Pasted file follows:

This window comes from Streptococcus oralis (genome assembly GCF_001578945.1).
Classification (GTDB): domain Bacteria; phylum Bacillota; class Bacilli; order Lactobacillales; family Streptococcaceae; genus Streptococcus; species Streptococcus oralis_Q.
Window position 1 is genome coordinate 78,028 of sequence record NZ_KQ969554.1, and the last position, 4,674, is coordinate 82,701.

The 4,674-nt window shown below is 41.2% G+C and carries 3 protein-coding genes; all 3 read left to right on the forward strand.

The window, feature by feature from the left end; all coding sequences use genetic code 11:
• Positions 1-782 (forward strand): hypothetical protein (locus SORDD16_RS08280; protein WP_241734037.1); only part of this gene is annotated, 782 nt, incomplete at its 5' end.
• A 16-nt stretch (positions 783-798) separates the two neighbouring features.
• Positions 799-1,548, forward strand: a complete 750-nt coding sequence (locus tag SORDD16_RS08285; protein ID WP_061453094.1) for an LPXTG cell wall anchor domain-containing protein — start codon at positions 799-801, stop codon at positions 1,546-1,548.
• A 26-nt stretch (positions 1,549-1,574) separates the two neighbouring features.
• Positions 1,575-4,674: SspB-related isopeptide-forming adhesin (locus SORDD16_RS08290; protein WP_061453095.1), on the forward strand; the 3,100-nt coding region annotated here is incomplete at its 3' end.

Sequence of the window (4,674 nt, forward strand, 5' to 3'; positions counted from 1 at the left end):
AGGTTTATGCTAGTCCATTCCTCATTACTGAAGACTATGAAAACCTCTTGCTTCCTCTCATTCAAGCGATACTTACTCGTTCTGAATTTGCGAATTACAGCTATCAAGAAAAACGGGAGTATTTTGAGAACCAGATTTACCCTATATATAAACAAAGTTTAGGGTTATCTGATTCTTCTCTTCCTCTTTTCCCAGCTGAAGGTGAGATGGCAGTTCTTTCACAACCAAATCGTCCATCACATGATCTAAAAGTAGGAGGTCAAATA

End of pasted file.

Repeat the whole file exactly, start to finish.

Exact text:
This window comes from Streptococcus oralis (genome assembly GCF_001578945.1).
Classification (GTDB): domain Bacteria; phylum Bacillota; class Bacilli; order Lactobacillales; family Streptococcaceae; genus Streptococcus; species Streptococcus oralis_Q.
Window position 1 is genome coordinate 78,028 of sequence record NZ_KQ969554.1, and the last position, 4,674, is coordinate 82,701.

The 4,674-nt window shown below is 41.2% G+C and carries 3 protein-coding genes; all 3 read left to right on the forward strand.

The window, feature by feature from the left end; all coding sequences use genetic code 11:
• Positions 1-782 (forward strand): hypothetical protein (locus SORDD16_RS08280; protein WP_241734037.1); only part of this gene is annotated, 782 nt, incomplete at its 5' end.
• A 16-nt stretch (positions 783-798) separates the two neighbouring features.
• Positions 799-1,548, forward strand: a complete 750-nt coding sequence (locus tag SORDD16_RS08285; protein ID WP_061453094.1) for an LPXTG cell wall anchor domain-containing protein — start codon at positions 799-801, stop codon at positions 1,546-1,548.
• A 26-nt stretch (positions 1,549-1,574) separates the two neighbouring features.
• Positions 1,575-4,674: SspB-related isopeptide-forming adhesin (locus SORDD16_RS08290; protein WP_061453095.1), on the forward strand; the 3,100-nt coding region annotated here is incomplete at its 3' end.

Sequence of the window (4,674 nt, forward strand, 5' to 3'; positions counted from 1 at the left end):
AGGTTTATGCTAGTCCATTCCTCATTACTGAAGACTATGAAAACCTCTTGCTTCCTCTCATTCAAGCGATACTTACTCGTTCTGAATTTGCGAATTACAGCTATCAAGAAAAACGGGAGTATTTTGAGAACCAGATTTACCCTATATATAAACAAAGTTTAGGGTTATCTGATTCTTCTCTTCCTCTTTTCCCAGCTGAAGGTGAGATGGCAGTTCTTTCACAACCAAATCGTCCATCACATGATCTAAAAGTAGGAGGTCAAATA